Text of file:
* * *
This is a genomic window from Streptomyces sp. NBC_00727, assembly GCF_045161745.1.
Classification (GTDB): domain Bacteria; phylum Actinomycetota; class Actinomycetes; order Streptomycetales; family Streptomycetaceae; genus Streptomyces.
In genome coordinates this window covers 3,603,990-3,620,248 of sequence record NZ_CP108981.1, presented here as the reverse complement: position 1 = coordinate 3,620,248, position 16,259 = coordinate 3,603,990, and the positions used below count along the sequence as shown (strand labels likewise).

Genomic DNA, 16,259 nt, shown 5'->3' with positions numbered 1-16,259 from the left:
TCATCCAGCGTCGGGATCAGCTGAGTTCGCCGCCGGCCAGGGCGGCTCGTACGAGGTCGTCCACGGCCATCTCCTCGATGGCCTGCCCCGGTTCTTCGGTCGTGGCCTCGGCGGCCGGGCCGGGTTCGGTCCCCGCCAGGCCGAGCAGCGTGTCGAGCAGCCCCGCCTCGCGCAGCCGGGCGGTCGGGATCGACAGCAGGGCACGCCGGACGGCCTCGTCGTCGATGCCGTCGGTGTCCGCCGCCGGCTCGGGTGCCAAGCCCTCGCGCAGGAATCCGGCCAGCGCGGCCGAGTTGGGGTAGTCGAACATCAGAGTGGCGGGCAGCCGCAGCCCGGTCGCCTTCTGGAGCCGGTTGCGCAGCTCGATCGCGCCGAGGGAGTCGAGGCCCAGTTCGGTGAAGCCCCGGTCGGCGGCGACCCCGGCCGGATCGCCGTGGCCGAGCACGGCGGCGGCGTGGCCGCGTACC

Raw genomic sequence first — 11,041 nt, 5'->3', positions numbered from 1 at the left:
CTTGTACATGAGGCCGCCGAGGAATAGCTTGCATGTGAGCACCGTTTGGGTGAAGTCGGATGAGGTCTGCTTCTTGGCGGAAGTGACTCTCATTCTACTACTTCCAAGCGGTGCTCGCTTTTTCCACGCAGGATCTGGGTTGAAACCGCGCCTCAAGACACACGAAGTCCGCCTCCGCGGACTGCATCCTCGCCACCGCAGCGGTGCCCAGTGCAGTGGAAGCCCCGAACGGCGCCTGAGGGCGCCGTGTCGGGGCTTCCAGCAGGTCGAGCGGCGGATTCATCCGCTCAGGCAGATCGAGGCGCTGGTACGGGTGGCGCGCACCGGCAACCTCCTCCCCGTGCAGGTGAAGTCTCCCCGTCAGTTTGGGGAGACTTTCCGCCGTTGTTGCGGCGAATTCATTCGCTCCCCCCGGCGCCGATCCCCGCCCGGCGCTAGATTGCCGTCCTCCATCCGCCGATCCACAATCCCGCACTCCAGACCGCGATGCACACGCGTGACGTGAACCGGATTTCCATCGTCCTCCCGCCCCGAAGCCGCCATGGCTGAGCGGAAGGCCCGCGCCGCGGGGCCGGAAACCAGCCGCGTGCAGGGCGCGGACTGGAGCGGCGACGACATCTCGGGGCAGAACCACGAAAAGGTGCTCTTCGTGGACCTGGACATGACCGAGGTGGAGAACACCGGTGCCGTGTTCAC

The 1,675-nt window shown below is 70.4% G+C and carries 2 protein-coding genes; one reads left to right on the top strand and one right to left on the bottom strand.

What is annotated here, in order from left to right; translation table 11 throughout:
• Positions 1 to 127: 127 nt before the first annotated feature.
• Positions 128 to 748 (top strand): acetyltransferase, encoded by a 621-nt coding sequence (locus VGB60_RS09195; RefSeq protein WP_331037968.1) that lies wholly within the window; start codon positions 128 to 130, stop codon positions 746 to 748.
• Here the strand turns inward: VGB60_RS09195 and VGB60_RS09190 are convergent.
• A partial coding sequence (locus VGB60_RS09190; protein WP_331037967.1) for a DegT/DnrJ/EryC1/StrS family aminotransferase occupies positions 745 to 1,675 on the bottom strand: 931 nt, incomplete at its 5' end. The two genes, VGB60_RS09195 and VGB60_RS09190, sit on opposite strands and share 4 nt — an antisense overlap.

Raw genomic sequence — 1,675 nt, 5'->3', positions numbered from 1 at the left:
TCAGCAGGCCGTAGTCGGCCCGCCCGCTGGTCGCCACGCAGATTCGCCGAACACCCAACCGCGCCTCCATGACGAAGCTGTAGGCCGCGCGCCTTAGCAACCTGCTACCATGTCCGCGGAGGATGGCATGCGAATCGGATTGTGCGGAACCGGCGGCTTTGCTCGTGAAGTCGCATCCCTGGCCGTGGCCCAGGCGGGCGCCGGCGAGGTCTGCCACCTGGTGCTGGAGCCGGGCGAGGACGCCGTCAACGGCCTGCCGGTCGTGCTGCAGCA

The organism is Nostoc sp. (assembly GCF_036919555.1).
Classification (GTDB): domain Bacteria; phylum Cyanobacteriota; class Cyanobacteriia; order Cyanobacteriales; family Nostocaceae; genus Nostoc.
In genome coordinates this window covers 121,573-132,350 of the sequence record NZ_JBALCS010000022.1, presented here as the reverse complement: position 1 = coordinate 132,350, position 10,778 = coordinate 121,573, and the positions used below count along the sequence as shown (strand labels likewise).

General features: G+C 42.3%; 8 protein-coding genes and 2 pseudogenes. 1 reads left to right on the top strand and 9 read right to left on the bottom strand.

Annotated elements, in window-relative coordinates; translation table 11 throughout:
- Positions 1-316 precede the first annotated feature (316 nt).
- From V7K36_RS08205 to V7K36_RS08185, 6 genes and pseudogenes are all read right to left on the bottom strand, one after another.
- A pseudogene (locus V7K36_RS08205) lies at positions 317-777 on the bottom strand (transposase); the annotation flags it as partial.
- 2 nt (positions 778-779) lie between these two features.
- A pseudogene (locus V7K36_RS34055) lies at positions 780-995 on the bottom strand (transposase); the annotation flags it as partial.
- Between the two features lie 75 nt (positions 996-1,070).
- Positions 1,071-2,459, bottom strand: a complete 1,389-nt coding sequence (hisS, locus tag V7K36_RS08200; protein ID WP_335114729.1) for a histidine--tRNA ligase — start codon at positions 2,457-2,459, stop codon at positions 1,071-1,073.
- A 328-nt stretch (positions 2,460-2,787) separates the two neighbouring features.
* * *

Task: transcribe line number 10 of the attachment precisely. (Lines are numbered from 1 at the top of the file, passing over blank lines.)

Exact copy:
• Positions 1 to 127: 127 nt before the first annotated feature.